Health care worker wearing gloves and mask and cleaning a child's teeth.

Improving Access to Oral Healthcare for Children in Australia

Improving Access to Oral Healthcare for Children in Australia

Danielle Gavanescu, Master of Public Health student and former PHAA intern

Making the news in Australia, particularly in 2022, have been the significant ongoing issues with accessing affordable oral healthcare across the country.

Consumers and health professionals have shared their stories, and politicians have called for changes to the Medicare system to provide better dental service coverage.

As part of our ongoing advocacy efforts in the oral health sector, PHAA in August completed a submission on the Fifth Review of the Dental Benefits Act 2008.

As noted by Australia’s National Oral Health Plan 2015-2024, the Child Dental Benefits Schedule (CDBS) aims to increase access to affordable oral healthcare, particularly for children from low-income households, who are at greater risk for oral diseases. The scheme can be accessed in either the public or private sector. There are, however, several opportunities to strengthen the CDBS to reduce ongoing access inequalities.

The PHAA Oral Health Policy articulates the need to enhance the CDBS’ effectiveness by

  • introducing evidence-based guidelines,
  • introducing risk-based preventive dental care pathways, and
  • monitoring treatment services and access by high needs groups


Key points for review

At present the CDBS is restricted and can only be billed by a registered dental practitioner. This means that it does not allow for non-dental health professionals to access the program to provide preventive oral healthcare services, for which they may be trained and competent to do so. These professionals may include Aboriginal and Torres Strait Islander health practitioners, general practitioners, nurse practitioners, midwives, and pharmacists.


The need for a stronger focus on prevention

There is little insight into whether the dental services provided under the scheme are providing value to clients or are clinically relevant and appropriate to the clients’ oral health needs. In its current form, the CDBS is at-risk for overservicing treatments including restorative (fillings), endodontic and oral surgery (especially wisdom teeth). Regarding restorative treatments, there is evidence that many are provided when they may be unnecessary, or when alternative non-invasive preventive treatment options are more clinically appropriate.


Administrative barriers

Three key strategies could address many of the administrative barriers to accessing the dental program:

  1. Aligning billing requirements to be consistent with the Medicare Benefits Schedule (MBS)
  2. Reviewing whether a ‘capped’ benefit is required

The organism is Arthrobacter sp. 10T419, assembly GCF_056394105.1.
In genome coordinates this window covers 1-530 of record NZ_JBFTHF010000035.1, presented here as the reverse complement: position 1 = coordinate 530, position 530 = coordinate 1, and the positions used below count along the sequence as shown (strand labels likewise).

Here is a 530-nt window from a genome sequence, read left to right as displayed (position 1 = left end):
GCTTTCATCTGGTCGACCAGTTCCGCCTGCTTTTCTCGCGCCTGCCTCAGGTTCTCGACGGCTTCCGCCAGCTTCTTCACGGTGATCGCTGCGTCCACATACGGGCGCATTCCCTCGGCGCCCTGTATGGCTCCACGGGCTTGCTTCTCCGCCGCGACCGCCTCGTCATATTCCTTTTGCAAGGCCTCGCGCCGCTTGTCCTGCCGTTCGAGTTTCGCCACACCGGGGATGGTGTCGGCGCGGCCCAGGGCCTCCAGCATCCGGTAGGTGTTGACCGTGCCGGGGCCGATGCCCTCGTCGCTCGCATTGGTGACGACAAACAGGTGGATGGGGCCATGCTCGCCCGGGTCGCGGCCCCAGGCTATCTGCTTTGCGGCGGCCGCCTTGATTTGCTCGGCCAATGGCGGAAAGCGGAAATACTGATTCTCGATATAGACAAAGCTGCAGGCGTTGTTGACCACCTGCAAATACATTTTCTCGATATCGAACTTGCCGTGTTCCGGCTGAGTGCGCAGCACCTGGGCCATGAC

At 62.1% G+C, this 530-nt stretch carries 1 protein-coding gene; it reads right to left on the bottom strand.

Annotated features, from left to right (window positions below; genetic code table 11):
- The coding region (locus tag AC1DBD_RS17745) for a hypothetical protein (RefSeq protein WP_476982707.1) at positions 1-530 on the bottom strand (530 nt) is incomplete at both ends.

3. Enabling functionality to review client information on previous billing history

The third action would allow us to understand what item codes may be restricted if dental services are provided recently and externally to the public or private practice entity. Consent timelines and validity are particularly challenging for state and territory government school dental programs.


Improving accessibility

The CDBS was designed to be readily accessible for children under the existing service delivery model in the public or private sector. As a result, the dental program does not specifically address the needs of Aboriginal and Torres Strait Islander children, children with Intellectual Disability, and/or children in rural or remote Australia. In addition, many Aboriginal Community Controlled Organisations who provide oral health services have noted challenges with the administrative processes for claiming. A specific criterion for the inclusion of children from these groups will also help in ensuring they have access to this scheme, beyond the eligibility solely based on the household income means-test.


Key Recommendations

The PHAA supports the broad directions of the Dental Benefits Act 2008 to increase access to affordable oral healthcare for children in Australia.  The key recommendations are:

  • To increase the focus of the dental program towards prevention and early intervention
  • Review the schedule of dental services to ensure it is aligned with value-based health care in order for the allocation of resources proportionate to children’s oral health needs
  • Actively promote the dental program to increase its utilisation by working with stakeholders who work with Aboriginal and Torres Strait Islander children, children with intellectual disability and/or children in rural or remote Australia

To ensure dental program sustainability and promote evidence-based practice, a national standard set of clinical guidelines should be developed to assure appropriate and safe clinical care. These guidelines could then be reviewed for alignment against the World Health Organization Global Oral Health Action Plan. In addition, the CDBS fee-for-service model should gradually transition towards value-based health care, which will support better integration of dental services into primary healthcare.


Find out more about the PHAA’s Oral Health Special Interest Group and their policy activities here, and follow them on Twitter at @PHAA_OralHealth.


Image: Nadezhda Moryak/Pexels

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